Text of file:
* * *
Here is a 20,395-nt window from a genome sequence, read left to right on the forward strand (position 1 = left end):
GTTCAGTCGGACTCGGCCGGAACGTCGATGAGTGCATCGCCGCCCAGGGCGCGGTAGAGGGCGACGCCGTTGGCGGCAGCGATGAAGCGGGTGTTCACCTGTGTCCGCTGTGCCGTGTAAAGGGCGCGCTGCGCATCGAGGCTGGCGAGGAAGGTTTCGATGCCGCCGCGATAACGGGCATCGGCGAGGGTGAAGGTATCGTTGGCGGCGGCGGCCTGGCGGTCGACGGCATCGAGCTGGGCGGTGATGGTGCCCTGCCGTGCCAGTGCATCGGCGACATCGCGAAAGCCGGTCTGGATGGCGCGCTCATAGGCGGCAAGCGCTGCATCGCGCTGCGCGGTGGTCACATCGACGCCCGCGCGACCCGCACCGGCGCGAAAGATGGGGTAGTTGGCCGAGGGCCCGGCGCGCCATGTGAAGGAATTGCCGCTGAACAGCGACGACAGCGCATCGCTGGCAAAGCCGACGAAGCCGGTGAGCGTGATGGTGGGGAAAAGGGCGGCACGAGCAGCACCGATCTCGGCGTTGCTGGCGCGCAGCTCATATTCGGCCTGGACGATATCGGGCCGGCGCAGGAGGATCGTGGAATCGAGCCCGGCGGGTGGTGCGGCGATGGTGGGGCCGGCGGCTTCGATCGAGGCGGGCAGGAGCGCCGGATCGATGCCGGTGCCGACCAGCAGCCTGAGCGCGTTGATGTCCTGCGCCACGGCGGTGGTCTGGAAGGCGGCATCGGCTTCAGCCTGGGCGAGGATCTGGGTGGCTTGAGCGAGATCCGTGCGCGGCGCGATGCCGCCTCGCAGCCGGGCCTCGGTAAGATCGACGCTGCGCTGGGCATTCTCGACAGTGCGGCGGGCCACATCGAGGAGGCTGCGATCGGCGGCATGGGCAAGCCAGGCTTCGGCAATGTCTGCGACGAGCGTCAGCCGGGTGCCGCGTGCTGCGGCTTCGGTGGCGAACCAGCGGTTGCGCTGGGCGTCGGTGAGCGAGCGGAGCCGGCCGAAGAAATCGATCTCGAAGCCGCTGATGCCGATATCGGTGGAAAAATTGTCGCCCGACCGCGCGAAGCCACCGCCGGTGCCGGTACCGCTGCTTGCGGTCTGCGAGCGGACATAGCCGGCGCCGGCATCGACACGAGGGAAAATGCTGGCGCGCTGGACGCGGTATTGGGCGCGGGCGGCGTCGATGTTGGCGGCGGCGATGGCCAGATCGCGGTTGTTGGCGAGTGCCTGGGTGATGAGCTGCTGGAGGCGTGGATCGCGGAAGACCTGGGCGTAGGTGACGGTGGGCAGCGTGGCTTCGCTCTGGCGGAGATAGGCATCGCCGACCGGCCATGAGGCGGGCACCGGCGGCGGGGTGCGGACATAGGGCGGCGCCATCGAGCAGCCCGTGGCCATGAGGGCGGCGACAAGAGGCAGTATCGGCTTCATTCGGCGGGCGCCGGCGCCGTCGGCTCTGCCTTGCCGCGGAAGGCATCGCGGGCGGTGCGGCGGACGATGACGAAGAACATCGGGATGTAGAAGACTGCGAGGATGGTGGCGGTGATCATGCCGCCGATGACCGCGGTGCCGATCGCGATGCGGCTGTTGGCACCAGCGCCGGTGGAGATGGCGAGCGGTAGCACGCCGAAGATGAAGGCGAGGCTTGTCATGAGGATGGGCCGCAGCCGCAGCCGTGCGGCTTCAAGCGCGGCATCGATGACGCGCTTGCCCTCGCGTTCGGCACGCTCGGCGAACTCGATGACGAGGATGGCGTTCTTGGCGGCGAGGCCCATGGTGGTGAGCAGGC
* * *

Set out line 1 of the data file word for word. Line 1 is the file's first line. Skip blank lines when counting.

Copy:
Here is a 20,395-nt window from a genome sequence, read left to right on the forward strand (position 1 = left end):